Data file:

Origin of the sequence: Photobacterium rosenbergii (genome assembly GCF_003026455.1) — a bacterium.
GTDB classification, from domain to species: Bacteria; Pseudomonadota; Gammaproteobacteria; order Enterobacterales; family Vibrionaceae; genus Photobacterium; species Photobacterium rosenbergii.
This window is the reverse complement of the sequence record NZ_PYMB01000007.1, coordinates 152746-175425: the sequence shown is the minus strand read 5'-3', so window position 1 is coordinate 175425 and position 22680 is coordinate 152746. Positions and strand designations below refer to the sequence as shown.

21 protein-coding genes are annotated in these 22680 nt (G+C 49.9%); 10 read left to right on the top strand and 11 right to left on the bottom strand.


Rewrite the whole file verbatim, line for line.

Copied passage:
Origin of the sequence: Photobacterium rosenbergii (genome assembly GCF_003026455.1) — a bacterium.
GTDB classification, from domain to species: Bacteria; Pseudomonadota; Gammaproteobacteria; order Enterobacterales; family Vibrionaceae; genus Photobacterium; species Photobacterium rosenbergii.
This window is the reverse complement of the sequence record NZ_PYMB01000007.1, coordinates 152746-175425: the sequence shown is the minus strand read 5'-3', so window position 1 is coordinate 175425 and position 22680 is coordinate 152746. Positions and strand designations below refer to the sequence as shown.

21 protein-coding genes are annotated in these 22680 nt (G+C 49.9%); 10 read left to right on the top strand and 11 right to left on the bottom strand.